Thursday, December 05, 2013

Lets Talk Facts About Health Insurance

There is a good post by Sarah Kliff on the WP Wonkblog about the Affordable Care Act (Obamacare).

Most Americans already have health insurance: 49% through their employment, 16% through Medicaid, 13% though Medicare, and 1% through other public programs.

Five percent have individual policies that they have purchased for themselves on the open market; it is a portion of these who are finding their insurance cancelled. As Juan Williams says, it is the companies that have chosen to cancel the policies rather than bring them up to code. I suppose some of the people whose current policies are being cancelled will pay more for the replacements, but they may get more for their money. Others will shop wisely on the exchanges and get comparable coverage at lower cost.

16% of Americans are now uninsured.

17 million Americans are expected to qualify for new tax subsidies under Obamacare.

According to the Congressional Budget Office, the number of uninsured will go down by 25 million because of Obamacare by 2023, but 31 million will be left without medical insurance at the end of the decade.

Will the demand for health care services increase? I don't know. Improved access to preventive services will probably reduce the demand for curative (often more expensive) services. Will the 25 million newly insured people actually use more services (especially those receiving tax subsidies) than they would otherwise? Perhaps, but we have social standards that hospitals have to give care to those who need it, whether the patients can pay or not. Moreover, some of those uninsured folk would pay out of pocket for the services that they use. Those currently insured who gain new access to preventive services will probably get sick less often and less seriously, and thus use fewer curative services.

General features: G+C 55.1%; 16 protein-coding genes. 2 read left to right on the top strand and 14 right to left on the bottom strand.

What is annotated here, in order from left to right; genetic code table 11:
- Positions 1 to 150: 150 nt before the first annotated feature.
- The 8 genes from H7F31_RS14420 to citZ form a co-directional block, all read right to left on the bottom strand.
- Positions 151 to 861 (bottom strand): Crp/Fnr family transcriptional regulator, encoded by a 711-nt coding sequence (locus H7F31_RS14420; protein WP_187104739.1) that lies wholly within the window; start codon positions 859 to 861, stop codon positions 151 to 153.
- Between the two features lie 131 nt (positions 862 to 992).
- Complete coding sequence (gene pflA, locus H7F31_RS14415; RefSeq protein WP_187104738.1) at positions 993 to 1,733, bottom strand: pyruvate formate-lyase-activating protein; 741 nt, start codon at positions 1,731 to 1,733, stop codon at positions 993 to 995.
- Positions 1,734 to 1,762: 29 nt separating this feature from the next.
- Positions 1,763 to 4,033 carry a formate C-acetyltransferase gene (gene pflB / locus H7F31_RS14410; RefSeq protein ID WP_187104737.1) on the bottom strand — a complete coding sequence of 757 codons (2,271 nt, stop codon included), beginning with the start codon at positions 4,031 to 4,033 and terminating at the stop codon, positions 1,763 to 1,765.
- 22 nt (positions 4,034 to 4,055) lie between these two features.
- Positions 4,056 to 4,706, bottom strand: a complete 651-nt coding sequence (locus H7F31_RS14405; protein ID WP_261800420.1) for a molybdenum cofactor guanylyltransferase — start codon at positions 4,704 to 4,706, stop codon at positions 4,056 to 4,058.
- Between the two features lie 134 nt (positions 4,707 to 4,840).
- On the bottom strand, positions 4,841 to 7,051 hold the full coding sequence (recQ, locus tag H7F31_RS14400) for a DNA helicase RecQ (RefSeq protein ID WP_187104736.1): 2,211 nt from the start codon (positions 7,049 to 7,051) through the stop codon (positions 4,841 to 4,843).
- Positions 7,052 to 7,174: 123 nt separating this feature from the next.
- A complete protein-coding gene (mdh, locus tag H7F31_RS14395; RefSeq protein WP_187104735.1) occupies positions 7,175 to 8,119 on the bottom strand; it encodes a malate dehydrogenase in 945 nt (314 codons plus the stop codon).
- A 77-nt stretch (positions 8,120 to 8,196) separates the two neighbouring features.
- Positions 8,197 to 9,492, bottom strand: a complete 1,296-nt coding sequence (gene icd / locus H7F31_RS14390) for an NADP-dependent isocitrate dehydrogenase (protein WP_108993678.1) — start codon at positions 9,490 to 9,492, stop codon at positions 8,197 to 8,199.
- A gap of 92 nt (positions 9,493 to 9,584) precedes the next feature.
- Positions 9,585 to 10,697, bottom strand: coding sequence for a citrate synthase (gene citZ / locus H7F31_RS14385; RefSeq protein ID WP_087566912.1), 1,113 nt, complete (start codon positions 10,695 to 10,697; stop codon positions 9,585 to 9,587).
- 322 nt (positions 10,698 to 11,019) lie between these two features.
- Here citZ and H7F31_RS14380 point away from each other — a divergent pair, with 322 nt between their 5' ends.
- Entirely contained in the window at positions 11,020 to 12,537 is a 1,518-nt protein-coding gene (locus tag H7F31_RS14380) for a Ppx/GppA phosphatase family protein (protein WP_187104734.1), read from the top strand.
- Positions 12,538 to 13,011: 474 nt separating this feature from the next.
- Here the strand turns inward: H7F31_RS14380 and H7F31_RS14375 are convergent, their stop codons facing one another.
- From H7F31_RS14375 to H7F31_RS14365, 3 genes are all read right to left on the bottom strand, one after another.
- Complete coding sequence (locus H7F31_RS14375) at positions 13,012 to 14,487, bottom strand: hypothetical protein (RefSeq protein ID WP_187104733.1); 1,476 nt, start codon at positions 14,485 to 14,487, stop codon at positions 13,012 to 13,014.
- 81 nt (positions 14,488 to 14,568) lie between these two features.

Will the health sector cost more than it would have without Obamacare? I doubt it. The rate of increase in health costs has gone down as a result of Obamacare. If there is an increase in demand for services, which might tend to increase prices, there will also be elements of Obamacare which tend to decrease costs of health services.

Will there be a decrease in the quality of services. I doubt it. The ethics of doctors are strong and they are committed to providing quality services. I believe that some services delivered now are not delivered to achieve medical benefits for the patients, but for the purposes of the provider; some of these will go away. People should feel happy that they are no longer subject to such interventions.

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